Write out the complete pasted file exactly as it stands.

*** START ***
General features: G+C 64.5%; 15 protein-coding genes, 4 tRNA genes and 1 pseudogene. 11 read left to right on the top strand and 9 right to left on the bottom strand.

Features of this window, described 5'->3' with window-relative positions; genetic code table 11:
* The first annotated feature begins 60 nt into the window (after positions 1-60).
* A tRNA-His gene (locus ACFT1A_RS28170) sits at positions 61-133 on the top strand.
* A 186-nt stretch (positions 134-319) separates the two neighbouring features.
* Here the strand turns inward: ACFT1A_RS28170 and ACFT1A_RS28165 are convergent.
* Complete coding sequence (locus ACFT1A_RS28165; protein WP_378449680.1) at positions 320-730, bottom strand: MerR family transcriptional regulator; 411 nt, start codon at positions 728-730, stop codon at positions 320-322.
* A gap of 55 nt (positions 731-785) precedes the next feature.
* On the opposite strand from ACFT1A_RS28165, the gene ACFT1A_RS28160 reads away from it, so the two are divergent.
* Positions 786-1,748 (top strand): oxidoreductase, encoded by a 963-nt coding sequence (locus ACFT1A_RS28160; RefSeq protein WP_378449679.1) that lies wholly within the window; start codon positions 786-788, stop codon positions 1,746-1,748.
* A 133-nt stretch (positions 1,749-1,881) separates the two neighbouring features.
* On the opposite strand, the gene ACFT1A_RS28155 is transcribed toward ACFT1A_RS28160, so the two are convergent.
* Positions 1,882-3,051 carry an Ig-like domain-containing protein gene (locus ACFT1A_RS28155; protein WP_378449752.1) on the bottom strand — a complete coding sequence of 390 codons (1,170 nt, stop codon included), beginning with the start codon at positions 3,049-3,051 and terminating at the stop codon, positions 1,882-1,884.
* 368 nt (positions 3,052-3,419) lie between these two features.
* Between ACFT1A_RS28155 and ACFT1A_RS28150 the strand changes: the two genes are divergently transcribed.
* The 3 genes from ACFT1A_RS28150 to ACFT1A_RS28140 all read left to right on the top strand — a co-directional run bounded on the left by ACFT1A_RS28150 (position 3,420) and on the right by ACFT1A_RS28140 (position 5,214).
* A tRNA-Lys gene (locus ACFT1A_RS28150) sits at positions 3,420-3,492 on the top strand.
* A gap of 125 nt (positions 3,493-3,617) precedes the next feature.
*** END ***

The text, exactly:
General features: G+C 64.5%; 15 protein-coding genes, 4 tRNA genes and 1 pseudogene. 11 read left to right on the top strand and 9 right to left on the bottom strand.

Features of this window, described 5'->3' with window-relative positions; genetic code table 11:
* The first annotated feature begins 60 nt into the window (after positions 1-60).
* A tRNA-His gene (locus ACFT1A_RS28170) sits at positions 61-133 on the top strand.
* A 186-nt stretch (positions 134-319) separates the two neighbouring features.
* Here the strand turns inward: ACFT1A_RS28170 and ACFT1A_RS28165 are convergent.
* Complete coding sequence (locus ACFT1A_RS28165; protein WP_378449680.1) at positions 320-730, bottom strand: MerR family transcriptional regulator; 411 nt, start codon at positions 728-730, stop codon at positions 320-322.
* A gap of 55 nt (positions 731-785) precedes the next feature.
* On the opposite strand from ACFT1A_RS28165, the gene ACFT1A_RS28160 reads away from it, so the two are divergent.
* Positions 786-1,748 (top strand): oxidoreductase, encoded by a 963-nt coding sequence (locus ACFT1A_RS28160; RefSeq protein WP_378449679.1) that lies wholly within the window; start codon positions 786-788, stop codon positions 1,746-1,748.
* A 133-nt stretch (positions 1,749-1,881) separates the two neighbouring features.
* On the opposite strand, the gene ACFT1A_RS28155 is transcribed toward ACFT1A_RS28160, so the two are convergent.
* Positions 1,882-3,051 carry an Ig-like domain-containing protein gene (locus ACFT1A_RS28155; protein WP_378449752.1) on the bottom strand — a complete coding sequence of 390 codons (1,170 nt, stop codon included), beginning with the start codon at positions 3,049-3,051 and terminating at the stop codon, positions 1,882-1,884.
* 368 nt (positions 3,052-3,419) lie between these two features.
* Between ACFT1A_RS28155 and ACFT1A_RS28150 the strand changes: the two genes are divergently transcribed.
* The 3 genes from ACFT1A_RS28150 to ACFT1A_RS28140 all read left to right on the top strand — a co-directional run bounded on the left by ACFT1A_RS28150 (position 3,420) and on the right by ACFT1A_RS28140 (position 5,214).
* A tRNA-Lys gene (locus ACFT1A_RS28150) sits at positions 3,420-3,492 on the top strand.
* A gap of 125 nt (positions 3,493-3,617) precedes the next feature.